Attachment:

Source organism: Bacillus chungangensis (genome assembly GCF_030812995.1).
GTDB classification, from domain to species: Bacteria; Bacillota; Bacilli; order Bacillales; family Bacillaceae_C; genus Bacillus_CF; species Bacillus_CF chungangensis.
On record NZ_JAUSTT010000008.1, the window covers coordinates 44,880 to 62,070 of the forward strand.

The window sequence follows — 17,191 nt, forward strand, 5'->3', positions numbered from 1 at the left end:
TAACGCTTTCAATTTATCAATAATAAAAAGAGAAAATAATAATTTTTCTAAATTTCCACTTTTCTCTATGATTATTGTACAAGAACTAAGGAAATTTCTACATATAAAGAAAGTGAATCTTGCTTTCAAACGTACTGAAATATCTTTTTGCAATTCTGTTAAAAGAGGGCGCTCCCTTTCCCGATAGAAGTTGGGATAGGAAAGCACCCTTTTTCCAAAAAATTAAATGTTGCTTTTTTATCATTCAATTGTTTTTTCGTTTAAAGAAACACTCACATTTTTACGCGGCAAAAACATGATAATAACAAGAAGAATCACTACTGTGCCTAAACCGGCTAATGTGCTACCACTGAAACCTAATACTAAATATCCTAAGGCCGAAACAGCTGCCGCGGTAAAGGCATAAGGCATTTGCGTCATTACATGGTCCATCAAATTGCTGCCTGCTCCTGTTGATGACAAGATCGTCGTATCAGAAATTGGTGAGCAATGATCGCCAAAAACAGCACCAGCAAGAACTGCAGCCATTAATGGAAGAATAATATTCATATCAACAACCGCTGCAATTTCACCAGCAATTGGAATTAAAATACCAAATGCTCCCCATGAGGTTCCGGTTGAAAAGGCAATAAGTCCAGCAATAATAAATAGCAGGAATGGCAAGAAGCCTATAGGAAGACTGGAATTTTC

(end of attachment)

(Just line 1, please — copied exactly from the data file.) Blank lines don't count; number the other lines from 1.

Source organism: Bacillus chungangensis (genome assembly GCF_030812995.1).